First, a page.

I think that the appeal of ethnonationalism in these conversations lies in its identification with “acting with manliness and energy for yourself, engaging politically with appropriate and energetic self love.” And I think that it is good, indeed necessary, to act with manliness and energy for yourself, engaging politically with appropriate and energetic self love. I just think that identifying this self love with a single thing – one’s somewhat imaginatively discerned ethnicity – limits one’s vision of how one actually experiences the world: you almost certainly actually do have a sense of “my people” that is not uniquely and exclusively confined to, for example, American white people. You probably have a bunch of venn diagram overlapping “my peoples.”
You might decide to project that sense of “us” exclusively onto the group of “American white people,” or something, and then seek to bring that group into political self-awareness, but that’s a decision. And I think that it’s an unwise one, because it ignores many aspects of who you are, as well as what our country is. It does not, in both the colloquial and technical senses, do justice to either you or to your countrymen. You are more complicated than that, and so is America.
You must act with wisdom and manly energy – and you must love what really is, not an imagined movement-based Anglo America that rejects what God has made of the place (and what most Anglo people in America think it is and want it to be – ethnonationalism is after all not a popular position among American WASPs.) God has made it an incredibly varied and strange continent-sized commonwealth, with many places that are very different from each other, and many people groups that are very different from each other, and some places that are quite ethnically uniform (not all of these Anglo or white) and some which are ethnically pluriform. Love it or leave it. (I’m not giving up my citizenship, personally.)
If in response to the excess of abstract universal cosmopolitanism one seeks to exclusively emphasize the local and familial and kin aspects of community, one will not end up with a good balance, but with personal and, if you are successful, cultural and political imbalance on the other side, which will then cause another universalist reaction and more imbalance.
The only way to seek wisdom is to seek all of it. If I seek complete wisdom, then both the universalist and cosmopolitan aspects of wisdom and the particularist aspects will be given to me. If I seek only the universalist aspects, or only the particularist aspects, then even those aspects which I tried hardest to grasp will be taken away.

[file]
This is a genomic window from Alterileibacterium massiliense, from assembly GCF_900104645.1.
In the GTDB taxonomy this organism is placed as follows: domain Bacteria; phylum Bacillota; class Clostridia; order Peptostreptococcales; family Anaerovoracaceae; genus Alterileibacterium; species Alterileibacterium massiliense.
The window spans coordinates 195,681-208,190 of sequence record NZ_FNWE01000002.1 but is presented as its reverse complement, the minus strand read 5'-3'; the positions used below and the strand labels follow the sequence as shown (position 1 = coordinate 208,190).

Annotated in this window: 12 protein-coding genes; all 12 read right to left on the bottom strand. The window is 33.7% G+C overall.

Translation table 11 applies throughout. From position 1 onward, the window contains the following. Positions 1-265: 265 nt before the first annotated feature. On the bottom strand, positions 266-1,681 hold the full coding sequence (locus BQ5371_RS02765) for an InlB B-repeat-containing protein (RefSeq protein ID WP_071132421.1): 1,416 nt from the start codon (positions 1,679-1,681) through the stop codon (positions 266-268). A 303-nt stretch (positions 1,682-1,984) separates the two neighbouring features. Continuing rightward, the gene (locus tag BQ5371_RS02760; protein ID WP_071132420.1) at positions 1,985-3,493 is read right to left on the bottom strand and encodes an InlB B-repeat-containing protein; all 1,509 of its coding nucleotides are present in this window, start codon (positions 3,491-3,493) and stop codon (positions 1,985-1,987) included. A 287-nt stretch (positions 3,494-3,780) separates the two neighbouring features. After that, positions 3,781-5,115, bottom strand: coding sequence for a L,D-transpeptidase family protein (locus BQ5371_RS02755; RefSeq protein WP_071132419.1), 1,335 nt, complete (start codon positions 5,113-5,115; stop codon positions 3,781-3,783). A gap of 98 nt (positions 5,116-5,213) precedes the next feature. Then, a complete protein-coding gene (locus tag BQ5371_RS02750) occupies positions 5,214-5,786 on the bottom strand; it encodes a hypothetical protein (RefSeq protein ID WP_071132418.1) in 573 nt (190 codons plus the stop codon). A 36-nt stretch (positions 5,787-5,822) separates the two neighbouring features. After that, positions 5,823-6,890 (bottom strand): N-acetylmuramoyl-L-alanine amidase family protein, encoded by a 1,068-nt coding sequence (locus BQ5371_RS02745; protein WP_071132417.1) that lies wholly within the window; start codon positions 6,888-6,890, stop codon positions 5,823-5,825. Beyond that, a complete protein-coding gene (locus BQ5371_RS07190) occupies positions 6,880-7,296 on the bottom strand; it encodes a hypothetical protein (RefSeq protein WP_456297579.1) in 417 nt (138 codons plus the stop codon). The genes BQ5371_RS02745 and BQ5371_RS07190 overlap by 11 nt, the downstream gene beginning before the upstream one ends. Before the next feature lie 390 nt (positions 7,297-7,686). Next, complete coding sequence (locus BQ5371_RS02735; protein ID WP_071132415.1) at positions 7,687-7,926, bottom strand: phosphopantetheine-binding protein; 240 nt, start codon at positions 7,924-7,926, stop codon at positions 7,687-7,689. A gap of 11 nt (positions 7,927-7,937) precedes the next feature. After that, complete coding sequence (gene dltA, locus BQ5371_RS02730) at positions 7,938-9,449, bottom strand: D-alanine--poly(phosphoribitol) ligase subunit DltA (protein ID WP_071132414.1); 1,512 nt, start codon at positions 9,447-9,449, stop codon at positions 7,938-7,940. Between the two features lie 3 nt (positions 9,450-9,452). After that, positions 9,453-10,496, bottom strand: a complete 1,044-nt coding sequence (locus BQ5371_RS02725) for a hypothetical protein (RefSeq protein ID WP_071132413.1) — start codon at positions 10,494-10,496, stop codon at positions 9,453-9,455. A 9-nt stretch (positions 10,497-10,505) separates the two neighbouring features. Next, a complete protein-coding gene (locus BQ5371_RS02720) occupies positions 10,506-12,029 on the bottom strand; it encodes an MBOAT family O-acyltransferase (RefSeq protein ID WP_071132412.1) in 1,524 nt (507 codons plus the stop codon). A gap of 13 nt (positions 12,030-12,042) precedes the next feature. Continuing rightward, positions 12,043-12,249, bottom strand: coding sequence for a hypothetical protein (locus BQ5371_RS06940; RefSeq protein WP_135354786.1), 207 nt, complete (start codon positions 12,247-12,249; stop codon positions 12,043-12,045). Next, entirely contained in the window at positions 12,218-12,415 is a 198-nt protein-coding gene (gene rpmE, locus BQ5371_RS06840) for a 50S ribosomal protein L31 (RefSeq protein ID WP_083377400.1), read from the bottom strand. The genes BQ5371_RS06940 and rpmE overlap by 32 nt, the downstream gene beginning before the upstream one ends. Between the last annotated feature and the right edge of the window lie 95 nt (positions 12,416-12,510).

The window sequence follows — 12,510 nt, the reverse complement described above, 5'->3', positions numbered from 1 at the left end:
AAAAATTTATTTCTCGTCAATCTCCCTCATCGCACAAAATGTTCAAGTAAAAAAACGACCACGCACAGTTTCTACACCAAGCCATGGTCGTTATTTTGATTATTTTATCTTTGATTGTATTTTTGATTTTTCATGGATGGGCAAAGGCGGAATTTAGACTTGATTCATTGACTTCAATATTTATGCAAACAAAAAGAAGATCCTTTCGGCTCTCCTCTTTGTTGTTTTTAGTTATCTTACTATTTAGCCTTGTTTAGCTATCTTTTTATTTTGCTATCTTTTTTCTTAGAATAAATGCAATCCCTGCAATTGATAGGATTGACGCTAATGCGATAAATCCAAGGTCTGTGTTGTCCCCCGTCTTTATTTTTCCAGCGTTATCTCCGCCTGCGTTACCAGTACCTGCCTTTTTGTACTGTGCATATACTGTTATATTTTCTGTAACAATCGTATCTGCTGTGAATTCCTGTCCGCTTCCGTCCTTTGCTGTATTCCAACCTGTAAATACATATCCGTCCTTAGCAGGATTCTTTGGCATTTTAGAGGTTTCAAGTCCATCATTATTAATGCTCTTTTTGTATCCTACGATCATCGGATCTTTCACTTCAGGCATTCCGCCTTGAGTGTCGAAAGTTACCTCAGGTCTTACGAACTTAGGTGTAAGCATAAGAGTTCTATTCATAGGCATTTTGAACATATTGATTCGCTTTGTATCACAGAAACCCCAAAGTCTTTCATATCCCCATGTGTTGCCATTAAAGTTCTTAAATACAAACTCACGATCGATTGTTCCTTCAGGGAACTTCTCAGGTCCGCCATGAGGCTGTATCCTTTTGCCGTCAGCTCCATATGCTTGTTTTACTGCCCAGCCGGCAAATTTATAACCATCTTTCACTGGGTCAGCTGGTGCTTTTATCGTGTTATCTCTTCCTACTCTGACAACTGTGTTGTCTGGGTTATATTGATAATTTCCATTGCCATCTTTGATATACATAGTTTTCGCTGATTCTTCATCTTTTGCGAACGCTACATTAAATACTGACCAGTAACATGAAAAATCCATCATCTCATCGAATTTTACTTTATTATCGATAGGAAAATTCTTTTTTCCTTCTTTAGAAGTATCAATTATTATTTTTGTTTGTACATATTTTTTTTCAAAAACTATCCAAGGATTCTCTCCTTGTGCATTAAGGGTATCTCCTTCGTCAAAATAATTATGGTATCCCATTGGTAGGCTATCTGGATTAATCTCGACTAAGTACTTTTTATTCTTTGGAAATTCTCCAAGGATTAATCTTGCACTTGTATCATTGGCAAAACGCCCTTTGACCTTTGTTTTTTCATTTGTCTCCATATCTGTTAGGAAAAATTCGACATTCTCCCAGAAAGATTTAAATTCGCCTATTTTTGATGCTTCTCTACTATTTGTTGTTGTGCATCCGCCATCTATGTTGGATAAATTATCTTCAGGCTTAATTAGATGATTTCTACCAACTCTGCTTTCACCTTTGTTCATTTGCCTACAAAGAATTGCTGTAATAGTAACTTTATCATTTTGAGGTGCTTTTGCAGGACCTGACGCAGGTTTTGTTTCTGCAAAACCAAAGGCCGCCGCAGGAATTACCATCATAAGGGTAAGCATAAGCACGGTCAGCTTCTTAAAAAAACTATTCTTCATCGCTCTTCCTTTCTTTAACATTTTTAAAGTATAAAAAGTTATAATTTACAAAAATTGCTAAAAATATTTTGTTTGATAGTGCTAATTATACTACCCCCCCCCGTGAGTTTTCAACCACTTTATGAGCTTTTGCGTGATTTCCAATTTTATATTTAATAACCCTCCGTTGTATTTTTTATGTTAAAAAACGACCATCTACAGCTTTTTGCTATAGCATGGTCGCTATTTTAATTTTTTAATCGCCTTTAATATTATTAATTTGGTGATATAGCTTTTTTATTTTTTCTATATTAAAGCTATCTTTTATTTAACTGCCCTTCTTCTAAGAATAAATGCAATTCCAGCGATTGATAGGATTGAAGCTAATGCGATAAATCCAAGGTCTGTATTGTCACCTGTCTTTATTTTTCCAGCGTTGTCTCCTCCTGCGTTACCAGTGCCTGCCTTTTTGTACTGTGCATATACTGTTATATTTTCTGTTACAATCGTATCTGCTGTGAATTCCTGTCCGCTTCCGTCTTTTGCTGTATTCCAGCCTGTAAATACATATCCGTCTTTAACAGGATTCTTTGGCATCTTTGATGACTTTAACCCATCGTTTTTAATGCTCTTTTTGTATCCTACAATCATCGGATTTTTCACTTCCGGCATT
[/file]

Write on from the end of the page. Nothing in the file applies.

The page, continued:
This is the skill of the pilot, tacking his way into harbor without running aground because he overcorrects. This is the skill of the charioteer, who makes the turn correctly precisely because he leans somewhat but not to much into the turn, and does not allow the pendulum-force of his bodyweight to overcorrect as he straightens again, spilling him out onto the racecourse, the team untethered and disappearing into the distance, the chariot smashed up in the packed dirt.
And this skill in living simply is the skill that we must, if we seek to live well and sanely in our private and public lives, cultivate. Again, what Chesterton said of theology is true of political philosophy:
To have fallen into any one of the fads from Gnosticism to Christian Science would indeed have been obvious and tame. But to have avoided them all has been one whirling adventure; and in my vision the heavenly chariot flies thundering through the ages, the dull heresies sprawling and prostrate, the wild truth reeling but erect.
This can be thought of as balance, and as such the word to apply to it is sophrosyne. It can also be thought of as wholeness, and it is the urgent task of this generation to be wholly human, to fight for this complete humanity. To be Christian is to have one’s ability to live out one’s complete humanity restored, to have the opportunity to live out the good humanism which has Christ as its exemplar, to live out the love of the particular and the universal, to live with kith and kin, to live with the magnanimity that we are called to as sons and daughters of the King.
(1) Or as Atticus did, with one home/commonwealth and one adopted place of perpetual interest and friendship; he was born in Rome, but was perpetually back and forth to Athens for slightly nerd-orientalist reasons. One thing to note is that this kind of divided loyalty, which truly is loyalty, along with intermarriage between nations/ethnicities, is in every age more common in upper classes and educated classes: those with international family ties, who have been away at institutions of higher learning at key parts of their young adulthood to form lifelong true friendships and sometimes marriages with people not from their hometowns; those who can afford to travel or have business or intellectual interests in different places. This is much more common now because many of us now have the means for this kind of education and travel, and there is apparently a human-nature thing, related to philosophical wonder, that often sends us adventuring, when we are able to.
(2) I suspect, however, that the drop in numbers of abortions is at least in part due to the increasing use of Plan B. Because I believe that humans begin to be people at conception, I don’t think that this is better. The invisibilizing of killing is not an improvement in general.
Susannah Black Roberts is senior editor at Plough. She is a native Manhattanite. She and her husband, the theologian Alastair Roberts, split their time between Manhattan and the West Midlands of the UK.